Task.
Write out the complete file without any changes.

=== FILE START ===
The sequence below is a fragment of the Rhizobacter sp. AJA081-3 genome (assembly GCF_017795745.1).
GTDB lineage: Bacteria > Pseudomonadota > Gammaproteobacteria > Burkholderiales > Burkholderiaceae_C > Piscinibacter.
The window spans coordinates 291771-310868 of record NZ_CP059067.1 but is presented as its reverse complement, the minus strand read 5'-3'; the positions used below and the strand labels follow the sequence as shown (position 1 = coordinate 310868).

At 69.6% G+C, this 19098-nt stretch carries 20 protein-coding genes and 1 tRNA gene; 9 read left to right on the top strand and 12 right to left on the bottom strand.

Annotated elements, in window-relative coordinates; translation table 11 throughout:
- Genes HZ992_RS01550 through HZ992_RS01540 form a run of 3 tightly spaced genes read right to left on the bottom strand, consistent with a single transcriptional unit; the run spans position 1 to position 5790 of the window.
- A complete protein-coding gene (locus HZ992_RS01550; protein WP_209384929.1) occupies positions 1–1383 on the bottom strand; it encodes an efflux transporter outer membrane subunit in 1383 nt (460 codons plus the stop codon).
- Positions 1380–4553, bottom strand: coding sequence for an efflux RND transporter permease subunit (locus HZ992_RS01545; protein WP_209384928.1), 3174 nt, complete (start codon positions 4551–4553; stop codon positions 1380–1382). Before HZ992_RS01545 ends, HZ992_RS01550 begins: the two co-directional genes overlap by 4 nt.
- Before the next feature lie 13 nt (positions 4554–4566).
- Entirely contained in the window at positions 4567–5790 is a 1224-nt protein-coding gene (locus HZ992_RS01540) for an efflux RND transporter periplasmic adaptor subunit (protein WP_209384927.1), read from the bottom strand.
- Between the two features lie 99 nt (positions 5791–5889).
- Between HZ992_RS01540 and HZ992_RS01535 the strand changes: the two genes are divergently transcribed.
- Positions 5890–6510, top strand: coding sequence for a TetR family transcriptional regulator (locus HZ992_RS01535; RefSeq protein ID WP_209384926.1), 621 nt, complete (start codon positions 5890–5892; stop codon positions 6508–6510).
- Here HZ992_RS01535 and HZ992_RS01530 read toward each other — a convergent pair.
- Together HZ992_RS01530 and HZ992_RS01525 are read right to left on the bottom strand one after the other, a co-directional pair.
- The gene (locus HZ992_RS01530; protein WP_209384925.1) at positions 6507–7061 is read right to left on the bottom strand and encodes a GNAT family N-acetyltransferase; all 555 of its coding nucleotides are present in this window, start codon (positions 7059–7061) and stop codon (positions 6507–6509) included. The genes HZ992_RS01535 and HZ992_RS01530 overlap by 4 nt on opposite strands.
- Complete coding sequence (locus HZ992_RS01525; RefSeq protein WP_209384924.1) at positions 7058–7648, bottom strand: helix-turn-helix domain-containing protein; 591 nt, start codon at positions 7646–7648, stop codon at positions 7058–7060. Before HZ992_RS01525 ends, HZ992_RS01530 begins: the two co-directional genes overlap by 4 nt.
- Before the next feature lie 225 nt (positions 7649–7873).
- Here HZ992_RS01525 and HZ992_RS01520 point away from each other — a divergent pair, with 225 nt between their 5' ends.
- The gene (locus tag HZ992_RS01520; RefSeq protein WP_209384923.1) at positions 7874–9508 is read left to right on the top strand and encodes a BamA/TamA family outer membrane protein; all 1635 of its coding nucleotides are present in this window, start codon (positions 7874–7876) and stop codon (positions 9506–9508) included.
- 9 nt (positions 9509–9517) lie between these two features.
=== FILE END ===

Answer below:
The sequence below is a fragment of the Rhizobacter sp. AJA081-3 genome (assembly GCF_017795745.1).
GTDB lineage: Bacteria > Pseudomonadota > Gammaproteobacteria > Burkholderiales > Burkholderiaceae_C > Piscinibacter.
The window spans coordinates 291771-310868 of record NZ_CP059067.1 but is presented as its reverse complement, the minus strand read 5'-3'; the positions used below and the strand labels follow the sequence as shown (position 1 = coordinate 310868).

At 69.6% G+C, this 19098-nt stretch carries 20 protein-coding genes and 1 tRNA gene; 9 read left to right on the top strand and 12 right to left on the bottom strand.

Annotated elements, in window-relative coordinates; translation table 11 throughout:
- Genes HZ992_RS01550 through HZ992_RS01540 form a run of 3 tightly spaced genes read right to left on the bottom strand, consistent with a single transcriptional unit; the run spans position 1 to position 5790 of the window.
- A complete protein-coding gene (locus HZ992_RS01550; protein WP_209384929.1) occupies positions 1–1383 on the bottom strand; it encodes an efflux transporter outer membrane subunit in 1383 nt (460 codons plus the stop codon).
- Positions 1380–4553, bottom strand: coding sequence for an efflux RND transporter permease subunit (locus HZ992_RS01545; protein WP_209384928.1), 3174 nt, complete (start codon positions 4551–4553; stop codon positions 1380–1382). Before HZ992_RS01545 ends, HZ992_RS01550 begins: the two co-directional genes overlap by 4 nt.
- Before the next feature lie 13 nt (positions 4554–4566).
- Entirely contained in the window at positions 4567–5790 is a 1224-nt protein-coding gene (locus HZ992_RS01540) for an efflux RND transporter periplasmic adaptor subunit (protein WP_209384927.1), read from the bottom strand.
- Between the two features lie 99 nt (positions 5791–5889).
- Between HZ992_RS01540 and HZ992_RS01535 the strand changes: the two genes are divergently transcribed.
- Positions 5890–6510, top strand: coding sequence for a TetR family transcriptional regulator (locus HZ992_RS01535; RefSeq protein ID WP_209384926.1), 621 nt, complete (start codon positions 5890–5892; stop codon positions 6508–6510).
- Here HZ992_RS01535 and HZ992_RS01530 read toward each other — a convergent pair.
- Together HZ992_RS01530 and HZ992_RS01525 are read right to left on the bottom strand one after the other, a co-directional pair.
- The gene (locus HZ992_RS01530; protein WP_209384925.1) at positions 6507–7061 is read right to left on the bottom strand and encodes a GNAT family N-acetyltransferase; all 555 of its coding nucleotides are present in this window, start codon (positions 7059–7061) and stop codon (positions 6507–6509) included. The genes HZ992_RS01535 and HZ992_RS01530 overlap by 4 nt on opposite strands.
- Complete coding sequence (locus HZ992_RS01525; RefSeq protein WP_209384924.1) at positions 7058–7648, bottom strand: helix-turn-helix domain-containing protein; 591 nt, start codon at positions 7646–7648, stop codon at positions 7058–7060. Before HZ992_RS01525 ends, HZ992_RS01530 begins: the two co-directional genes overlap by 4 nt.
- Before the next feature lie 225 nt (positions 7649–7873).
- Here HZ992_RS01525 and HZ992_RS01520 point away from each other — a divergent pair, with 225 nt between their 5' ends.
- The gene (locus tag HZ992_RS01520; RefSeq protein WP_209384923.1) at positions 7874–9508 is read left to right on the top strand and encodes a BamA/TamA family outer membrane protein; all 1635 of its coding nucleotides are present in this window, start codon (positions 7874–7876) and stop codon (positions 9506–9508) included.
- 9 nt (positions 9509–9517) lie between these two features.